Description: This is not a specific type of active learning activity, but rather a way of structuring a synchronous (remote or in-person course). First, you begin the class with a short lecture, providing the new information that will be the focus of the day and/or framing the issue/problem to be considered. Second, you do a small group active learning exercise which can be one of any number of approaches (jigsaw, think/pair/share, debate, etc.); this portion should take up the majority of the time allotted to the topic. Third and finally, each group reports back on their results/decisions/outcomes, and the instructor offers feedback on those results. The core idea is that the bulk of the time is spent with the students actively engaging with each other and with an idea/concept, but that group work is “sandwiched” between the instructor providing appropriate context and framing on the front end, and then “lecturing” briefly again at the end (about the results of the group work), ensuring that concepts are properly understood and contextualized at the end.
Applicable scenarios: This is really a class-day-structure strategy, so can be applied to just about any topic where the instructor can also devise a small group activity. Thus it can be productively employed in just about any discipline for all sorts of topics, anything from learning a new mathematical formula to analyzing a work of art to building a business plan. The only real restriction (which is a feature, not a bug), is that it doesn’t work in a situation where the instructor wants to just lecture for the entire class period – but the point of the learning sandwich is precisely that simply lecturing the entire length of the class is not usually the most effective pedagogical strategy. Though it is designed for synchronous use, a modified version of the “learning sandwich” could be employed (though not in as elegant a fashion) in an asynchronous course, with the instructor providing a pre-recorded lecture/video at the beginning of a module, an asynchronous group assignment related to the topic following, and then the instructor recording a follow-up lecture after reviewing the group work turned in.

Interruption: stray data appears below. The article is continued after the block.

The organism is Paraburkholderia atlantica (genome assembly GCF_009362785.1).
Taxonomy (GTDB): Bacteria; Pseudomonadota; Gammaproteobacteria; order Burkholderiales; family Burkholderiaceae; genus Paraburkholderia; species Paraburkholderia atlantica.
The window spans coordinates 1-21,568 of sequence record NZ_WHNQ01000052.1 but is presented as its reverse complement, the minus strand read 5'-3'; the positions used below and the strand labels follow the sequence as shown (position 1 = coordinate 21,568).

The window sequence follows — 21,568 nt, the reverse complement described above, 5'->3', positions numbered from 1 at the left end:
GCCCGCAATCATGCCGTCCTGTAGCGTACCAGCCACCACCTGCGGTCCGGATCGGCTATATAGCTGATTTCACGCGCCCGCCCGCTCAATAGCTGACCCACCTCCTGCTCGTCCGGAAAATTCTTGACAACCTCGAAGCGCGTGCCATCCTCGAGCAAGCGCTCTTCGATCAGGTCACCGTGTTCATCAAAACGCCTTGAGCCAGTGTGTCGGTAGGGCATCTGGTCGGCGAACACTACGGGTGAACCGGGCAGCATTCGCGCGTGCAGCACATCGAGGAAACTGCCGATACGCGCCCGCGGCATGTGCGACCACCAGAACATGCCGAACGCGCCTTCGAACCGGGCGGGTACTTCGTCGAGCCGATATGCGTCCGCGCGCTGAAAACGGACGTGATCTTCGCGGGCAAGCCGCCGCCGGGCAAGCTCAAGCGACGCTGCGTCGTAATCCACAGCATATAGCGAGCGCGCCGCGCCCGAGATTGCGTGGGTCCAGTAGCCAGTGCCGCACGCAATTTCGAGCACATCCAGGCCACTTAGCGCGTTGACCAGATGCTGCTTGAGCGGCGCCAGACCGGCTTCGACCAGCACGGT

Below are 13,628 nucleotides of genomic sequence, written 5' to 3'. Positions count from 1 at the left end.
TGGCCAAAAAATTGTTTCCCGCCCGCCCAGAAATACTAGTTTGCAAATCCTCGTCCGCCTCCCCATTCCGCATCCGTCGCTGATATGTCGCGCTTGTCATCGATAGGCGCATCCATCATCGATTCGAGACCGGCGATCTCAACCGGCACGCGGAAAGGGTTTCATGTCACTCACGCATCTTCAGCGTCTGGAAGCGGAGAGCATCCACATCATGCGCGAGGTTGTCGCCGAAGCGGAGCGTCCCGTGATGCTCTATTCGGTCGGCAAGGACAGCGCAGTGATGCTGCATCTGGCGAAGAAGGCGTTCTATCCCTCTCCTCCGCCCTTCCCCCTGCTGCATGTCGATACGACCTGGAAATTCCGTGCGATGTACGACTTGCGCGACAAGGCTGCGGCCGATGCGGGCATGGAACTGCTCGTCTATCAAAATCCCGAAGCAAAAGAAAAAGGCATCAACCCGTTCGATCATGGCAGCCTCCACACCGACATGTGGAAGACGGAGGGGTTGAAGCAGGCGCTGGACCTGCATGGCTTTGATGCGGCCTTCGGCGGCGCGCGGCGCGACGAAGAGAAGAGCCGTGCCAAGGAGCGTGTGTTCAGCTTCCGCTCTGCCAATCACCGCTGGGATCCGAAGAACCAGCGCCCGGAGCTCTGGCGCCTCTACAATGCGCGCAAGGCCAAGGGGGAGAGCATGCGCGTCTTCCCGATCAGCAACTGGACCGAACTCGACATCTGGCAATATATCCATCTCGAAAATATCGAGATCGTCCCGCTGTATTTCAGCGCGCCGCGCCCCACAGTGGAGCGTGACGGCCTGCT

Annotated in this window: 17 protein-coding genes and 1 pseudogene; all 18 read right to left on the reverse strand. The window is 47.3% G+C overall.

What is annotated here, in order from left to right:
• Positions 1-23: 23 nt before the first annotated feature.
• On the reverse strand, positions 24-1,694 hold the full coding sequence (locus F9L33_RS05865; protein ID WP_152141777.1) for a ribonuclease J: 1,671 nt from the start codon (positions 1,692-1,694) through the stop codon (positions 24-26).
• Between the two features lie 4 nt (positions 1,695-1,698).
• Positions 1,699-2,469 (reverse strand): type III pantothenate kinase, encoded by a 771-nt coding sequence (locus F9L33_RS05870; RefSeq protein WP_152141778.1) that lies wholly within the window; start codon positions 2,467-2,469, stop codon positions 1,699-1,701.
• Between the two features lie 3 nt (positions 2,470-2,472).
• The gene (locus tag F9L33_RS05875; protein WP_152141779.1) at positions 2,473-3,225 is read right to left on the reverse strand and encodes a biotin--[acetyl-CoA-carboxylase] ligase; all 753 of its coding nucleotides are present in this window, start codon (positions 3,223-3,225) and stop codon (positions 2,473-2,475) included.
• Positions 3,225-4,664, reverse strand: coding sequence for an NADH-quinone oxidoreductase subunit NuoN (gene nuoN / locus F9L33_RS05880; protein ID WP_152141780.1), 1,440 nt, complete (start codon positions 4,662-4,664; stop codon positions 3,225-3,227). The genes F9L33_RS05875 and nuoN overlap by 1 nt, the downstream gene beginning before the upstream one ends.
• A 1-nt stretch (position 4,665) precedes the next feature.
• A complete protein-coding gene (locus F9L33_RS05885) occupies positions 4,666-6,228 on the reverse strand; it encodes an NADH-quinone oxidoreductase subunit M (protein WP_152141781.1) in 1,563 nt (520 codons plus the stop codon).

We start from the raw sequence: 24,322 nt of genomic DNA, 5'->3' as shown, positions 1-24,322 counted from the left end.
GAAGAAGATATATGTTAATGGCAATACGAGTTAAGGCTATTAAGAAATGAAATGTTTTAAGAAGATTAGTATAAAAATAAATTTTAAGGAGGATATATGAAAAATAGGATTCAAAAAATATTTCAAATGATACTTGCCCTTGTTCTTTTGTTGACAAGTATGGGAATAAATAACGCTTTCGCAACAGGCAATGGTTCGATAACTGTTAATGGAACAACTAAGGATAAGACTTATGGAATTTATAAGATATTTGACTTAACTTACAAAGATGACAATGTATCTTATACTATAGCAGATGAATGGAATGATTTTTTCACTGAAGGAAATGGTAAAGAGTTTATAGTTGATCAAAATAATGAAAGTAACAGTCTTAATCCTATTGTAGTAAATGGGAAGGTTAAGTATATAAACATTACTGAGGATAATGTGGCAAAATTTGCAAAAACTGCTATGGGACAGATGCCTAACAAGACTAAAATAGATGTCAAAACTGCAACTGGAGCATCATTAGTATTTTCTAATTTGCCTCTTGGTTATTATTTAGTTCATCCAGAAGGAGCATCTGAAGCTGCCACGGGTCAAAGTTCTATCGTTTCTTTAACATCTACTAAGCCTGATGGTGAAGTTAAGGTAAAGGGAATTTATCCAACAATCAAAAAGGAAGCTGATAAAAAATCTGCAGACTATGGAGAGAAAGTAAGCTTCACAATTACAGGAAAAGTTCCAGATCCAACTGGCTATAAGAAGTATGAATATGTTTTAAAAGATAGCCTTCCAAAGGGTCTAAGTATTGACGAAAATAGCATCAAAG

Scheduling: This strategy obviously requires pre-planning how a particular class day is going to go, but beyond that can be utilized at any time. It does not require integration into course grading, other than to whatever extent the small group work is graded as its own category or assignment.
Example: When my video production students are first learning lighting, I give a brief lecture on lighting strategies and the equipment they’ll be using, then put them into small groups to try to achieve specified lighting looks. Near the end of the class I’ll stop the groups and we’ll go around to look at the lighting setups each group created, where I can explain what they did well, what’s not working, and what they might have done differently to achieve their objectives better. I have found this “sandwich” style more pedagogically effective than either me just lecturing and demonstrating what to do, or having them do lighting assignments in small groups and talking with each group but never bringing the whole class back together for a wrap-up analysis. (Mark Kerins)